32° Good Morning
32° Good Morning

Grand jury winding down review of Bruno case

A file photo of State Sen. Joseph Bruno

A file photo of State Sen. Joseph Bruno enters the federal courthouse in Albany to face an indictment handed down Jan. 23, 2009. Credit: AP

ALBANY -- A federal grand jury in Albany is nearing the end of its review into kickback allegations involving former State Senate Majority Leader Joseph L. Bruno, who is facing new charges after a federal appeals court vacated his felony conviction in November.

Justice Department officials pledged to seek a new indictment of Bruno after the U.S. 2nd Circuit Court of Appeals overturned his conviction on two counts of honest services fraud.

Federal prosecutors, who had six months to bring new charges, conceded Bruno's first conviction could not stand after the U.S. Supreme Court said a crime of honest services fraud must include a bribe or kickback, not just a failure to disclose a conflict of interest.

Bruno (R-Brunswick), 83, was one of New York's three most powerful lawmakers, but has largely dropped from public life to a more subdued role as a semiretired business consultant since stepping down as a state senator four years ago. His supporters have urged the federal government to abandon their investigation, citing Bruno's age; public service, including his military service as a combat veteran; and his declining health.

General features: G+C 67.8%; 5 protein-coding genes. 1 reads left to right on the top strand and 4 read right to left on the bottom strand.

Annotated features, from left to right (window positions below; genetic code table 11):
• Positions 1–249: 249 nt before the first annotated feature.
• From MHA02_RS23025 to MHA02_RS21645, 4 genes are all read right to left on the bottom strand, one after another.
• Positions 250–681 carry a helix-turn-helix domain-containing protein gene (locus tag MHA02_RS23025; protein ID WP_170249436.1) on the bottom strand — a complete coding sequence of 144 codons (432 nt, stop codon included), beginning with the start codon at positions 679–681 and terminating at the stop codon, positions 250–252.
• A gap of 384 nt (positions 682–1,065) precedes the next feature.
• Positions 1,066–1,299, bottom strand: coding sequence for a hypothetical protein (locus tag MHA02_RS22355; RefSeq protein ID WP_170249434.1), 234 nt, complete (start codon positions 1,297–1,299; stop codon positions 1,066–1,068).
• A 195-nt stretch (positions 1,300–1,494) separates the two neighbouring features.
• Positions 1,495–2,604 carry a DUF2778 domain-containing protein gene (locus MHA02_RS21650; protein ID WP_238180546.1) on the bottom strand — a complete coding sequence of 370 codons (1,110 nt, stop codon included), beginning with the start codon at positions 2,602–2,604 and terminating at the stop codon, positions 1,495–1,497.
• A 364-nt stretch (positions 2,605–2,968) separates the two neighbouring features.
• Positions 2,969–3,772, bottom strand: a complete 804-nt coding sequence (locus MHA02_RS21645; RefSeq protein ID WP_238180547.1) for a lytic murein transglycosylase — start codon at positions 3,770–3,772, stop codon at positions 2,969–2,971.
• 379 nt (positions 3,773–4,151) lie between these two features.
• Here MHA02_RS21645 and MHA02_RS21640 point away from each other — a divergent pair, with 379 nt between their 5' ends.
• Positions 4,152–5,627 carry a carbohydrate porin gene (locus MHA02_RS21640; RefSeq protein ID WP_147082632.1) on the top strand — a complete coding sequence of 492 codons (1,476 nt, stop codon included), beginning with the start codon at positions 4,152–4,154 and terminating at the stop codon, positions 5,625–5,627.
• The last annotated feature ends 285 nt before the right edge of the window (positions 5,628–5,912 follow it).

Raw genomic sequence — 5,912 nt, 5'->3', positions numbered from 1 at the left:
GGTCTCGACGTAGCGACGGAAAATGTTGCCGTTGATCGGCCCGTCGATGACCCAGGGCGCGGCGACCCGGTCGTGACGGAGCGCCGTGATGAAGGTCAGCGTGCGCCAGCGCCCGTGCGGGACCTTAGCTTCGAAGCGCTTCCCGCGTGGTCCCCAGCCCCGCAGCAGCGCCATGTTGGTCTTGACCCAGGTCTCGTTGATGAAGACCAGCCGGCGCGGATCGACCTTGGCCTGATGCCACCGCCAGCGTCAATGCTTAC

But prosecutors have remained steadfast. They noted that the 2nd Circuit's unanimous decision pointed to the strength of their evidence and allowed the government to seek a new indictment on allegations that Bruno received kickbacks from people who had an interest in his legislative muscle.

In recent weeks, a smattering of witnesses who testified at Bruno's 2009 criminal trial have gone before the new grand jury. They include former Loudonville businessman Jared E. Abbruzzese, whose financial and political dealings with Bruno were at the center of Bruno's first conviction.

It was Bruno's use of private jets supplied by Abbruzzese, his horse-breeding partner, that sparked the FBI's investigation in late 2005. Bruno was flown to Kentucky horse country, New York City and exclusive Florida golf resorts -- including trips that were largely bankrolled by Abbruzzese.

Under the code name "Operation Green Pastures," FBI agents and federal prosecutors spent several years building a criminal case against Bruno, withstanding fierce behind-the-scenes pressure not to pursue the case.

Bruno resigned from his Senate position in the summer of 2008 as the FBI investigation intensified. He used more than $2 million in campaign contributions to fight the charges and built a defense team that included Washington, D.C., attorney Abbe D. Lowell and William Dreyer, an Albany attorney and former federal prosecutor.

State & Region